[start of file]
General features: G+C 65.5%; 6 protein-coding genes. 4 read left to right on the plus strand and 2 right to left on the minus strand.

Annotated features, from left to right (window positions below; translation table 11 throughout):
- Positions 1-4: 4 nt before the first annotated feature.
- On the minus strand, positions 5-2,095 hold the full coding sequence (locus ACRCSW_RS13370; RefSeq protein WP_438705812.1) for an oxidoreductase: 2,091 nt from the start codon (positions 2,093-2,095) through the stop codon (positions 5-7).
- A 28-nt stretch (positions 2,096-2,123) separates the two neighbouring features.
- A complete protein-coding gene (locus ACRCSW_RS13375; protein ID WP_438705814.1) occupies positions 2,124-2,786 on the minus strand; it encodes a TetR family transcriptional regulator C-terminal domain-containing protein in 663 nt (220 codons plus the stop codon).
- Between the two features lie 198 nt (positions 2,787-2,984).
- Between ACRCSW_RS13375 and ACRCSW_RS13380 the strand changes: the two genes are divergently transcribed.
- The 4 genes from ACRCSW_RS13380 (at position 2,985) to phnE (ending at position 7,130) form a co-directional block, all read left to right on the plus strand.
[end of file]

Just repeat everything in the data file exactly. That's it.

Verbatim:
General features: G+C 65.5%; 6 protein-coding genes. 4 read left to right on the plus strand and 2 right to left on the minus strand.

Annotated features, from left to right (window positions below; translation table 11 throughout):
- Positions 1-4: 4 nt before the first annotated feature.
- On the minus strand, positions 5-2,095 hold the full coding sequence (locus ACRCSW_RS13370; RefSeq protein WP_438705812.1) for an oxidoreductase: 2,091 nt from the start codon (positions 2,093-2,095) through the stop codon (positions 5-7).
- A 28-nt stretch (positions 2,096-2,123) separates the two neighbouring features.
- A complete protein-coding gene (locus ACRCSW_RS13375; protein ID WP_438705814.1) occupies positions 2,124-2,786 on the minus strand; it encodes a TetR family transcriptional regulator C-terminal domain-containing protein in 663 nt (220 codons plus the stop codon).
- Between the two features lie 198 nt (positions 2,787-2,984).
- Between ACRCSW_RS13375 and ACRCSW_RS13380 the strand changes: the two genes are divergently transcribed.
- The 4 genes from ACRCSW_RS13380 (at position 2,985) to phnE (ending at position 7,130) form a co-directional block, all read left to right on the plus strand.